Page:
Local leisure travel restrictions slowly ease, but you still cannot move beyond your home province
If you live in Gauteng, the Western Cape and KZN coast, the ’Berg, Kruger Park and even Sun City are still off limits.
Anyone longing for a change from their home environment may be delighted they can now book to stay over – but for those in Gauteng, this does not include going to the Kruger National Park, the Drakensberg, Cape Town, the KwaZulu-Natal Coast, or even Sun City.
Tourism Minister Mmamoloko Kubayi-Ngubane announced this week that Cabinet agreed to ease some restrictions around leisure travel.
While residents of Gauteng can now book an overnight stay at an approved hotel or lodge, it has to be within the confines of the province one lives in.
“Let me emphasise, it is only intra-provincial travel, not inter-provincial travel. Individuals are still not permitted to travel between provinces for leisure purposes,” Kubayi-Ngubane said announcing the changes to lockdown level 3 restrictions this week.
Government has admitted that the reopening of borders for international travel is a priority but with no indication of when the country will move out of level 3 of lockdown or when provincial or national borders will reopen, it could still be months off.
In her budget speech, the minister said that the UN Conference on Trade and Development (Unctad) listed South Africa as one of the top 15 countries that were being the most negatively impacted by the near-closure of the international travel industry during the coronavirus pandemic.
“Unctad predicts that tourism in South Africa is going to lose 3% in GDP contribution, and the loss of unskilled jobs in the sector could be as high as 12%,” she said.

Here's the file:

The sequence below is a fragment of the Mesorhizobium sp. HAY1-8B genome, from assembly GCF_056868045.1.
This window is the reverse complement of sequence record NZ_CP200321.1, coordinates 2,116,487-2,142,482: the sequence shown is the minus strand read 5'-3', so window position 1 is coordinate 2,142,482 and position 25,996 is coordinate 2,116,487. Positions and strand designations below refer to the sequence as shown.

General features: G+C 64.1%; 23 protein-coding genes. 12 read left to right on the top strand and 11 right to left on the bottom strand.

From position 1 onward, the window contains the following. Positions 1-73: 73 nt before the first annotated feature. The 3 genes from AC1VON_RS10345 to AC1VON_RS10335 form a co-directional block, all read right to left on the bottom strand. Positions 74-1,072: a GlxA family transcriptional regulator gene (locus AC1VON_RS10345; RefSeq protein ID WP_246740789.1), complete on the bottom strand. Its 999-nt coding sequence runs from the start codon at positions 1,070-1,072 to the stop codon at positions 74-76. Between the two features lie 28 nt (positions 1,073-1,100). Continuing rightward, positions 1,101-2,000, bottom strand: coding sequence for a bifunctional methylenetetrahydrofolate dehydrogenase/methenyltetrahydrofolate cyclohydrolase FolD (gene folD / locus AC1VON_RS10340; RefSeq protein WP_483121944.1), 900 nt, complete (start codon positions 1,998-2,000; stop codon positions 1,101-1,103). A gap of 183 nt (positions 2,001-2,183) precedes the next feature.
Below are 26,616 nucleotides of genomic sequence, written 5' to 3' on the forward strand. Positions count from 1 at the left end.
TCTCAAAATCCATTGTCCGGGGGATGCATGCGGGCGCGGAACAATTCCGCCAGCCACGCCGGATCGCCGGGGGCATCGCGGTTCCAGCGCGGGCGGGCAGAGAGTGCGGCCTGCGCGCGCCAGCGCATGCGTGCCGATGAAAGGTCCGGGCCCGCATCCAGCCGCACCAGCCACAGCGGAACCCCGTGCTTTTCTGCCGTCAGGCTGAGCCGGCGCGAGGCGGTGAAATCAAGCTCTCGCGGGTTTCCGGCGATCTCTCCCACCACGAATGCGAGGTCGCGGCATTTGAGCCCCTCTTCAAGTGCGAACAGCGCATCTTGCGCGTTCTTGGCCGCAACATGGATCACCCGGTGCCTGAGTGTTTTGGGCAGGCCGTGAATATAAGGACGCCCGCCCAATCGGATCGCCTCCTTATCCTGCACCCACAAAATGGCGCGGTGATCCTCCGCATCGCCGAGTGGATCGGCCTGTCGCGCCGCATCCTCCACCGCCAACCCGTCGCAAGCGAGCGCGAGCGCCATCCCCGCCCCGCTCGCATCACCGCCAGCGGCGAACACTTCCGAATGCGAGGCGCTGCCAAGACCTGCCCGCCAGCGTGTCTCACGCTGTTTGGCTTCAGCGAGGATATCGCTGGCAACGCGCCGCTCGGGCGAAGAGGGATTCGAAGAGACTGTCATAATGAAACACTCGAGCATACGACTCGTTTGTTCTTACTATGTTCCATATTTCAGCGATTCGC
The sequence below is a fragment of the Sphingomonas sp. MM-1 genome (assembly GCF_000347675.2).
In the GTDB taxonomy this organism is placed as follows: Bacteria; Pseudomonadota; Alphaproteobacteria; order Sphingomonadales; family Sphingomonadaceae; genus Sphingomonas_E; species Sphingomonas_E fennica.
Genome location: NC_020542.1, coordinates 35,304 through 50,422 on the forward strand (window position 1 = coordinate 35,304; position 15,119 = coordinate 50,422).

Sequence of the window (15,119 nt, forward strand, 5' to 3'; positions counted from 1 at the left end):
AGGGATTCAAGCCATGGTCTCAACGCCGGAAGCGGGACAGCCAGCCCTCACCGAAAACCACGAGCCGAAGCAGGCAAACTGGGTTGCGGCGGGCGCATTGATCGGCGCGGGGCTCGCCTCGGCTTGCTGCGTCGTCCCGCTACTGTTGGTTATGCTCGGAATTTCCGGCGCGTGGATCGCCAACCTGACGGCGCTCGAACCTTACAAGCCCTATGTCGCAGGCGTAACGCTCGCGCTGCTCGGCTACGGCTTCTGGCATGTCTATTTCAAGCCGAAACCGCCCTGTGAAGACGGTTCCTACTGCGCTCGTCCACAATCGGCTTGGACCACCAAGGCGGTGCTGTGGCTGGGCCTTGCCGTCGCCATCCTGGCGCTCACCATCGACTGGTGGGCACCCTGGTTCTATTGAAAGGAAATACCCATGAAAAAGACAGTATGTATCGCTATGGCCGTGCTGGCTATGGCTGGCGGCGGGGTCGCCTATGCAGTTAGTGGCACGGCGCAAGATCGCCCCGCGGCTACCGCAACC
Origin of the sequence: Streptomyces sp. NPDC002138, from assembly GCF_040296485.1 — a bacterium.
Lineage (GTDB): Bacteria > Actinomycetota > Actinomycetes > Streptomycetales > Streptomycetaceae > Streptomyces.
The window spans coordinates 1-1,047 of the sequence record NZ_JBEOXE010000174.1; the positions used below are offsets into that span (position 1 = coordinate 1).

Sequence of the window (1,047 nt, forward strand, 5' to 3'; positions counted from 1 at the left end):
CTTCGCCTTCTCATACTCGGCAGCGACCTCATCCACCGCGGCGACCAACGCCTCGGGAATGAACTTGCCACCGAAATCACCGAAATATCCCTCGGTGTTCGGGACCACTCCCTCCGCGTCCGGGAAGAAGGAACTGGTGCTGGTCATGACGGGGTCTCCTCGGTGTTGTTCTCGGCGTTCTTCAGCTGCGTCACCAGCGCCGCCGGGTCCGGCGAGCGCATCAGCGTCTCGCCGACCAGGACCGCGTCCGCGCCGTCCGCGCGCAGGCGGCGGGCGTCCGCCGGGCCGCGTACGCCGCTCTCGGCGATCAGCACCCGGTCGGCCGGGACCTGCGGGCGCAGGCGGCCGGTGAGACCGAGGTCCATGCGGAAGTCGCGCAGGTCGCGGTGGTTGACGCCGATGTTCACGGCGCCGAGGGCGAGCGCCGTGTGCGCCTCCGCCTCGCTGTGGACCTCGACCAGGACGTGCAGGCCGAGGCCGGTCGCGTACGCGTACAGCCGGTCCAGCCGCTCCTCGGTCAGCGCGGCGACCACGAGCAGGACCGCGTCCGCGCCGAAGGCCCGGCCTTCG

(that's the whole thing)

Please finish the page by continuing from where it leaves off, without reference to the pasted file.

The World Health Organisation emergencies programme head, Mike Ryan, said borders could not remain closed forever and local experts agree that borders here need to open by summer if the tourism sector is to have a fighting chance of recovery.
The UN World Tourism Organisation suggests that international arrivals to Africa – which had been on an upward trajectory before the pandemic, and contribute to GDP and support millions of jobs – had contracted to 47%.
SA Tourism chief executive Sisa Ntshona said once the tourism sector was given the all-clear from government, they would focus on opening up in phases, “beginning with business travel domestically, followed domestic leisure, then intra-continental travel and finally, opening up international borders”.
Tshifhiwa Tshivhengwa, Tourism Business Council of SA chief executive, told Travel News the industry needed to know a date by which they could reopen and begin rebuilding the decimated industry to save jobs.
“We need to get on with business.
“We, as the government, should take the lead and announce the date for international inbound flights so we can get our work going,” he said.
Kubayi-Ngubane said her department was working with stakeholders on a recovery plan which would be submitted to Cabinet this month.
“We’ve agreed to formalise our working relationship with sector players through a formation of a task team that brings together a broad spectrum of private sector players and officials from the Department of Tourism to work towards re-opening the sector and resolving other sector challenges,” she said.
The draft plan was due for release today, with time for comment until mid-August.
In the meantime, day trips and some overnight stays are on, with the minister telling Radio 702 they were looking into the operation of accommodations like Airbnb.
The SA National Parks (SANParks) welcomed the coming relaxation of travel and leisure regulations. “We appreciate that after four months of confinement, the public is keen to engage with nature.
“However, we are obligated to ensure that the opening of our national parks for accommodation is done under the strictest health protocols to safeguard both our staff and guests,” said SANParks chief executive Fundisile Mketeni.
Mketeni said SANParks would make an announcement regarding the opening dates of accommodation in individual parks, but this would for now only be for residents of the province in which the particular park lies. None of the SANparks is in Gauteng.
Graham Wood, Sun International’s group chief of operations for hospitality, welcomed the changes, especially that casino hotels could now welcome visitors.
However properties which were dependent on out-of-town visitors, such as Sun City (in North West) would not be opening yet.